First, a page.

I love me a good short story, yet when I first pick one up for reading I'm always skeptical, but Holly didn't let me down. I wanted something short but with the same depth of a full lenght book, and this collection delivered!
The first tale, The Coldest Girl in Cold Town, blew my expectations out of the water by not only giving me a gritty, fast-paced, and completely original vampire story, but also (and quite shockingly) a moral.
Despite the mature story elements--such as underage drinking, drug addiction, and the like--there was always some lesson to be learned. The lesson was often the harsh reality of fast living which was dealt with most directly in one of my favorite stories, Going Ironside, in which two naive faeries come to our world to get pregnant and have little faerie babies just for the heck of it, and wind up addicted to heroine and possibly trapped in our world. It was haunting hearing the fearie girl talk about how much she wanted it even though the iron needle burned her arm like fire.
Some stories, as is to be expected, weren't as good others, and I wound up skipping a few of them all together because they were just too explicit for my liking1, but some of them have gained a spot in my mental list of favorite tales. Among the stories I liked best are The Coldest Girl in Cold Town, Going Ironside, The Dog King, and Paper Cuts Rock (which was awesome!). And while I enjoyed many of these stories a lot, I wouldn't recommend The Poison Eaters to everyone on account of such mature themes. I'd say this one is most appropiate for readers 15 and up, if not older, as well as for anyone who likes gritty, raw, harsh dark fantasy and urban fairytales.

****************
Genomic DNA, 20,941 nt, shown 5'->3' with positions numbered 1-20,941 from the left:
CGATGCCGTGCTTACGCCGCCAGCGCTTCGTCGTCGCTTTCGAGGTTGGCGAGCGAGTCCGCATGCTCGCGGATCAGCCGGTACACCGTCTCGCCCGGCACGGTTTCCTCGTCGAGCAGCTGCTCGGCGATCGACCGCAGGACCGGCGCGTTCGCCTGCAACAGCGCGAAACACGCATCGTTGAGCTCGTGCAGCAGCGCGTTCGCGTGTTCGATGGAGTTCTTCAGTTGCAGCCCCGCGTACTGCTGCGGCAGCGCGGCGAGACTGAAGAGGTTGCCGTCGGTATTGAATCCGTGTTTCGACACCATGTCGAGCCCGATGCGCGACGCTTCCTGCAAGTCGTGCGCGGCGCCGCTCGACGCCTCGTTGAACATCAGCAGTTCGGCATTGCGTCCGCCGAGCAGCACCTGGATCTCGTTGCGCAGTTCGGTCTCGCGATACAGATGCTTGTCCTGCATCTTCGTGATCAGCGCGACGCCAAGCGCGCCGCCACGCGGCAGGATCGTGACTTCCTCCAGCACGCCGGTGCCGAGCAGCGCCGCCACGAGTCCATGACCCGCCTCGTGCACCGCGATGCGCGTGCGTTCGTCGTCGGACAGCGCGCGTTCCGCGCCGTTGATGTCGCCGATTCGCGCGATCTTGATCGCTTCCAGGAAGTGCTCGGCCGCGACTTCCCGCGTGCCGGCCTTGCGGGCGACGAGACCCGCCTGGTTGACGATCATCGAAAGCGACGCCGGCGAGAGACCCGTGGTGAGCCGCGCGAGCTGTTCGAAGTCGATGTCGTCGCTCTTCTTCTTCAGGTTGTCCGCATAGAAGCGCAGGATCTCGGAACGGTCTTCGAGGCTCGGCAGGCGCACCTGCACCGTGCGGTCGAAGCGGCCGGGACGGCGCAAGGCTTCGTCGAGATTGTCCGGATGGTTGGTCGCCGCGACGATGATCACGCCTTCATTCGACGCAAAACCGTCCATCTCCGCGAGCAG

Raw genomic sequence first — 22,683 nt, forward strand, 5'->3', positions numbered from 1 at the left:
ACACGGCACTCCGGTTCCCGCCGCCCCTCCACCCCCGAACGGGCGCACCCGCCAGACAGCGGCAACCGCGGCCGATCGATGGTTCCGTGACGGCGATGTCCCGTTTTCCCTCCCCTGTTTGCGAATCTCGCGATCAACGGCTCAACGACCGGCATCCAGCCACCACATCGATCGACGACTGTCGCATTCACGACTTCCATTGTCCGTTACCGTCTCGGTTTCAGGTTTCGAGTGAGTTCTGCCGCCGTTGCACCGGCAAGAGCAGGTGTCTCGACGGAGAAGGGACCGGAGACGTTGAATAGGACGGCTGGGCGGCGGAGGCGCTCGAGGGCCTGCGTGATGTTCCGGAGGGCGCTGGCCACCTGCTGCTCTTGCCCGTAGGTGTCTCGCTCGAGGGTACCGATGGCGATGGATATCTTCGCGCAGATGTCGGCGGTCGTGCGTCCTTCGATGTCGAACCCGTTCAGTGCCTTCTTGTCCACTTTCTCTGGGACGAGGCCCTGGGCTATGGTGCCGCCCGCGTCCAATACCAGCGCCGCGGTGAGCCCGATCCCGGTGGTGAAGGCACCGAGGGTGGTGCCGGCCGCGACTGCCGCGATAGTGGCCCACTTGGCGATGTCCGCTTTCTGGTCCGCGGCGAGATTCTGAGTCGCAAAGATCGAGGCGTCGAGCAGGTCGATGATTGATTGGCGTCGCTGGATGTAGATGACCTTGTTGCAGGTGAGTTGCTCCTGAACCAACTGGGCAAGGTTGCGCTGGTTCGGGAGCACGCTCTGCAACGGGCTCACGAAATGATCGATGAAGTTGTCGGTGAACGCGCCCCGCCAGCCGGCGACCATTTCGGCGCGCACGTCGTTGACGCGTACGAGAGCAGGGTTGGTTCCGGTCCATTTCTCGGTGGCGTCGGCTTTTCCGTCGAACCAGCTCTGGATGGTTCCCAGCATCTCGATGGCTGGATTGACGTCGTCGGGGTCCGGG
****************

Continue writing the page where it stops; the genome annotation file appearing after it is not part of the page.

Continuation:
As for what you'll find between the covers, there's a story about the darker side of the vampire glamour as told by a girl who's been bitten and must constantly remain drunk to avoid drinking blood; a contest with the Devil himself involving a dog, a car, and gobs of gummy candies; a cautionary tale of what may happen if you believe everything you read; a touching story of a girl who learns to love herself with the help of a vindictive tree spirit; a look at what happens when your lies catch up with you on the quick, relentless feet of a werewolf; a story of a boy, his unicorn, and the ultimate betrayal; some memories of prom that will not be cherished; the story of a boy who must save his childhood love from the greedy clutches of the fey; a story that you can really put yourself into; and more.
I give The Poison Eaters...
for awesome story telling.
1 As a general rule, I don't read anything that A) I wouldn't want my mama to know I'm reading or B) that I might have to confess. Some people might call me a wuss, but there's nothing wrong with censorship as long as it's you, or a trusted adult, censoring your reading.